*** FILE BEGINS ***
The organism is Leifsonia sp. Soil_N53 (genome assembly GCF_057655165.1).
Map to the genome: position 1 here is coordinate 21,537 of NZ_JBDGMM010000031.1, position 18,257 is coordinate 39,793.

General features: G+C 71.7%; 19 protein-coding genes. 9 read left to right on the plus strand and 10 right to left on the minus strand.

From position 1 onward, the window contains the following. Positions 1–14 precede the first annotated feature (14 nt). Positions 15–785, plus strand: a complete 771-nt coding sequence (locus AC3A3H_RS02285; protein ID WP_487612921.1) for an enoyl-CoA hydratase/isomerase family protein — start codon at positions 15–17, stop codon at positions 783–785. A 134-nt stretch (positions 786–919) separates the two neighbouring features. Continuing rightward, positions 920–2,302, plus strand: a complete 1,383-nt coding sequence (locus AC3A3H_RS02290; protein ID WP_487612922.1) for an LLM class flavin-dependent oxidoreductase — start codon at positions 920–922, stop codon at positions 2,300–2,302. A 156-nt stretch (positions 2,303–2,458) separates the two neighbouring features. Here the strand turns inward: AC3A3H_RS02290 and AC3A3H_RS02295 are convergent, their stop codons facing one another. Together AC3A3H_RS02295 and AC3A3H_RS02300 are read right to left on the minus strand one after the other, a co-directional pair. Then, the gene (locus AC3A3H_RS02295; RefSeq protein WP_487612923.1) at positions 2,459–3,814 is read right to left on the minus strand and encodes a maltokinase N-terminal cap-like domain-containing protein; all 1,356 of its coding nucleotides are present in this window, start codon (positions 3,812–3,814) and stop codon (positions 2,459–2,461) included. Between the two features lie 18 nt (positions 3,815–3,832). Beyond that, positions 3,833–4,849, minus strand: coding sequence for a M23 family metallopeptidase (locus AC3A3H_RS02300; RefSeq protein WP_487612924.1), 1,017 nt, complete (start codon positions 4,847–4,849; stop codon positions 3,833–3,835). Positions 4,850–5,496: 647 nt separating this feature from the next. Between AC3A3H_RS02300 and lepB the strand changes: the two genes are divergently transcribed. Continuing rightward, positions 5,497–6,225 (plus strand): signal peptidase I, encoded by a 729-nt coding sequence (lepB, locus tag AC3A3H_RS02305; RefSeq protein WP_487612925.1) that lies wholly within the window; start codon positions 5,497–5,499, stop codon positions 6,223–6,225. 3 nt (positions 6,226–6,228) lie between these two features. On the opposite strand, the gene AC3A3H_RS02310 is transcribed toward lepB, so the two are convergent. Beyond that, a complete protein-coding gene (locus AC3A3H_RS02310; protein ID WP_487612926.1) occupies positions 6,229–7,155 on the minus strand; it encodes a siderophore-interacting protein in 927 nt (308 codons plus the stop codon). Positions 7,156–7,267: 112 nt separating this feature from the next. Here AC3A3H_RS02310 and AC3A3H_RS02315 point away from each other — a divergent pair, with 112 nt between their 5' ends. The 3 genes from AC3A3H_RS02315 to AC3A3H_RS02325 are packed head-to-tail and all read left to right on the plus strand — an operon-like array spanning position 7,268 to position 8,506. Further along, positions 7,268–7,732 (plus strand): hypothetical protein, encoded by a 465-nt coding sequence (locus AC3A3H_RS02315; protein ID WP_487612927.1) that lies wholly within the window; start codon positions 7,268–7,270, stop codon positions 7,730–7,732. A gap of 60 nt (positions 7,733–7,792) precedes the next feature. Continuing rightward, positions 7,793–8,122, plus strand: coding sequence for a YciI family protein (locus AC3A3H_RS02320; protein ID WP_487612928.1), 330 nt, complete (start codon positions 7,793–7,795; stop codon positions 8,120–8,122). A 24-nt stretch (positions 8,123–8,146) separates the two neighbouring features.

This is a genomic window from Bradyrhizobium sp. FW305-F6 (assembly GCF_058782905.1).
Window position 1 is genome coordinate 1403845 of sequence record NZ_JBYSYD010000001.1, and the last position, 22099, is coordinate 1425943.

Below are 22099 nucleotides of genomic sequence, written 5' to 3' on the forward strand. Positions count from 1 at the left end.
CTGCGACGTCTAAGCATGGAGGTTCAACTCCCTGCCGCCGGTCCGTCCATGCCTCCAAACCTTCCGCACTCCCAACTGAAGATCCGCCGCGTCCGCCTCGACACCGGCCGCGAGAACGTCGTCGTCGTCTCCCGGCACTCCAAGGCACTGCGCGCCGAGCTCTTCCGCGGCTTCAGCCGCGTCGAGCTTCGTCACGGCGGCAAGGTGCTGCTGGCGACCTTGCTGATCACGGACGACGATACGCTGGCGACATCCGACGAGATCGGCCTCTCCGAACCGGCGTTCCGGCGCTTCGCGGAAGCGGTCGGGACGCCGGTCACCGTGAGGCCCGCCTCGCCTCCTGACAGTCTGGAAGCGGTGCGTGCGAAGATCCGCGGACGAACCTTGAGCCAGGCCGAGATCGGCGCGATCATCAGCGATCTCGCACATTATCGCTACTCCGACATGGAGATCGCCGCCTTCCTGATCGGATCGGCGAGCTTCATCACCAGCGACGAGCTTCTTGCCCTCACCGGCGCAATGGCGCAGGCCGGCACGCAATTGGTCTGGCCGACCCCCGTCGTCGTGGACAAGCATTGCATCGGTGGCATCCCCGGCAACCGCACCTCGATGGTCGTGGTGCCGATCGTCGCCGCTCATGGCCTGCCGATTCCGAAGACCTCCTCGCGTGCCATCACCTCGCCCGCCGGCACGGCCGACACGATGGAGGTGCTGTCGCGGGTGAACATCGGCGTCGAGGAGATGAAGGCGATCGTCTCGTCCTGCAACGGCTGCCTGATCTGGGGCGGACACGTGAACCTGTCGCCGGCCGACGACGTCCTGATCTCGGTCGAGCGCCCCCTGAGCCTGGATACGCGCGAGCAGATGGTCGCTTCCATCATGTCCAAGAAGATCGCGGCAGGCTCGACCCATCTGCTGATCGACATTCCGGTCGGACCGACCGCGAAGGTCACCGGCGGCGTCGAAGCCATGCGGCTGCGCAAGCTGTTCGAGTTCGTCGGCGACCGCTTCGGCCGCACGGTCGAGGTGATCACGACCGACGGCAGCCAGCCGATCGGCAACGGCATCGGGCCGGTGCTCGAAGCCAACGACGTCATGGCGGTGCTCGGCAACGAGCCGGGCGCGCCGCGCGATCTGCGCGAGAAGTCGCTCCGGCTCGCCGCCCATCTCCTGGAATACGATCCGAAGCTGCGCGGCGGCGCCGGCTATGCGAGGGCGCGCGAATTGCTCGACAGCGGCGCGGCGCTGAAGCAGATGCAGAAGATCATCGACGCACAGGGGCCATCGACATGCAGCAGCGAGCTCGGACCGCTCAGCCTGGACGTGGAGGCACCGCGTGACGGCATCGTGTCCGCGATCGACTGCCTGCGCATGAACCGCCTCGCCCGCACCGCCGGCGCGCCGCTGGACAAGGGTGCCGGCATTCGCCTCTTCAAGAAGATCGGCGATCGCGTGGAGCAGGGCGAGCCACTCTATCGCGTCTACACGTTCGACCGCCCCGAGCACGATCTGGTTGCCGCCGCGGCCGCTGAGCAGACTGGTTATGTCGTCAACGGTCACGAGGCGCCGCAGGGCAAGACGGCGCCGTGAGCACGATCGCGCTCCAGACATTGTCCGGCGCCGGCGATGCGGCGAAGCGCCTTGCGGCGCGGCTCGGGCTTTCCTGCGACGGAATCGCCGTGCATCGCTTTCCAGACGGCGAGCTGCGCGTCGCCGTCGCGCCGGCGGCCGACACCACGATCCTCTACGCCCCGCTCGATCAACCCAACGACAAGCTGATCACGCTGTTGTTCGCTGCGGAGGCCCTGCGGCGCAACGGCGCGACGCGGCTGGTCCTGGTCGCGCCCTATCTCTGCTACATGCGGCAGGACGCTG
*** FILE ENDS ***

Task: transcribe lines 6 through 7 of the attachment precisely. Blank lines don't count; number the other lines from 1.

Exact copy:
Window position 1 is genome coordinate 1403845 of sequence record NZ_JBYSYD010000001.1, and the last position, 22099, is coordinate 1425943.

Below are 22099 nucleotides of genomic sequence, written 5' to 3' on the forward strand. Positions count from 1 at the left end.